Barnes and Mortlake History Society. Web site
Brown. Barnes and Mortlake Past
History of the Parish of Mortlake. Web site
London Parks and Gardens Trust. Web site
Panorama of the Thames. Web site
SABRE Web site
Tucker. Ferries of the Lower Thames
Wikipedia. Chiswick Bridge. Web site
Zythophile. Web site

Monday, 16 May 2016

Riverside south bank, west of the Tower - Mortlake and east Sheen

Riverside south bank, west of the Tower - Mortlake and east Sheen

Post to the east Barnes Common
Post to the north Riverside Mortlake

Alder Road
Gym. The Second Mortlake Scout Group meets here. They were formed in 1919 and are attached to St. Mary the Virgin Church. The gym is a large corrugated iron building which appears to be post Second World War or to have previously been in use as a library.
Girl Guides Centre. This appears to be on the same site as the scouts but to the rear of the Gym
Sea Scouts Hall. This appears to date from 1963 and was presumably rebuilt after the fire mentioned below.  The Sea Scout group itself dated from before the Second World War. A group from Mortlake were part of the Dunkirk landings in their boat Minotaur and worked on other boats.  In August 1950 - all ten scouts on board were killed when their vessel Wangle III was lost on a return voyage from France. A memorial stone with all the names was unveiled in their building. The hall was later burnt down but the stone, was placed in St Mary’s Church in Mortlake . The hall is now used by a day nursry. The New Stepping Stones

Bull Alley
Narrow pathway leading through brewery buildings and the riverside (on the next square). It was  named for local corn chandler, Richard Bull. 

Church Avenue
This follows the line of what was Church Path, running from St. Mary’s church to the Upper Richmond Road. At both ends it becomes a path again.
Church Path
There are two parts of this path at either end of the now suburbanised Church Avenue
Plaque. This is on a wall near the church, and says, ‘This path forms part of an old track from the village of Sheen to Mortlake church. It was used for walking funerals until the 19th when the railway cut across it.

East Sheen Avenue
All Saints Church. This is built on land left by Major Shepherd-Cross MP who lived at Palewell Lodge from 1896. It was consecrated on All Saints Day 1929 .The foundation for the church having been laid by the late Queen Mother. It is by J.E. Newberry & C.W.Fowler. It was partly burnt down 1965 and rebuilt. The style of worship is modern catholic. The Suzy Lamplugh window commemorates the estate agent who disappeared and was installed in 1996. The terracotta Stations of the Cross are by local sculptor Nathan David are in memory of her parents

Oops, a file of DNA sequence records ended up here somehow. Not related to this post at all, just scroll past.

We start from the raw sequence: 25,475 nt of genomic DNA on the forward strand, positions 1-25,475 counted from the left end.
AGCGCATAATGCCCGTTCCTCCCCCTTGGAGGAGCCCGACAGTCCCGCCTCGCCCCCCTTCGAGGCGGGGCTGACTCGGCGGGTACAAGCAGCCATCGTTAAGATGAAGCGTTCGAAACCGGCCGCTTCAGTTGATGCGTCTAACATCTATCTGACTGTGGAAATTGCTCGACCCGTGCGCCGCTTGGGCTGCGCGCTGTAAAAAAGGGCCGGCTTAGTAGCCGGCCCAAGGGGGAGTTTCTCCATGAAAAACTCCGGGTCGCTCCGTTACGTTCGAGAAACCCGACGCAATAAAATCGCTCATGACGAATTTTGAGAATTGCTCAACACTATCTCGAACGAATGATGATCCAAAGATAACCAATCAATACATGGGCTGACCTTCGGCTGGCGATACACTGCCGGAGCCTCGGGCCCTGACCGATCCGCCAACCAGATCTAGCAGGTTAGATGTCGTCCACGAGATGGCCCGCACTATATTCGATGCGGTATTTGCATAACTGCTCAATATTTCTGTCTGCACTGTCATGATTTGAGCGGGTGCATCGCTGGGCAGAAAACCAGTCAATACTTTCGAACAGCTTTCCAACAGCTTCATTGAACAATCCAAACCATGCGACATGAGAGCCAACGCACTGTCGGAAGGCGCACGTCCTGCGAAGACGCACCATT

Forty Alley
This footpath runs from Kingsway to St. Leonard’s Road, crossing the railway by a bridge. Installed when the railway was built this was originally a crossing with stiles.

Lower Richmond Road
This road – named as Thames Street – once ran on to the riverside from the corner of Mortlake Green. This area was eventually subsumed into the Brewery.
Mortlake Hotel. Closed in 1955 this is now used as offices. It had previously been the Kings Head which offered a horse and chaise hire business.
Church. The original parish church was on the site on which the brewery was built.  Mortlake was once part of a larger Manor and the parish church was in Wimbledon. A church was built here n 1348. This was demolished after land ownerships changed and the church built on the present site in 1543.
Burial ground. The original parish burial ground was a piece of land next to the old chapel given by the Archbishop of Canterbury in 1383.
Manor House. The brewery covers the area of the original manor house. It was demolished n the 18th,
Stag Brewery. This is now closing and is finally owned by Budweiser – AB InBev. Commercial brewing in Mortlake began during the 18th in a site near the river. From the 1830s this began to expand and more inland sites were acquired. In 1865 Philips and Wigan built a e new brewery including  a long, high brick wall fronting Mortlake High Street on which the initials P & W were carved into stone roundels beside the legend 'Mortlake Brewery, 1869'. These remain n the wall. By 1877 Phillips was the sole owner, and was joined by his snobs. He died in 1889 and the sobs sold out to Watneys. In 1898 Watney's became Watney, Combe, Reid and Co. In the 20th the brewery developed westward and increasingly. When Watney’s Stag Brewery in Victoria, was demolished in 1959, the name was transferred to Mortlake Brewery and there is a Stag relief on a block by the gates.  During the 1960s use of modern technology meant a steady decline in the workforce. In 1995 Anheuser Busch, the US brewing giant, leased the site and brewed Budweiser there
Jolly Gardeners. This is a Young's Pub called The Three Tuns in the 18th. The present name dates from 1796 maybe as a reference to market gardens locally. . The current building dates from 1922.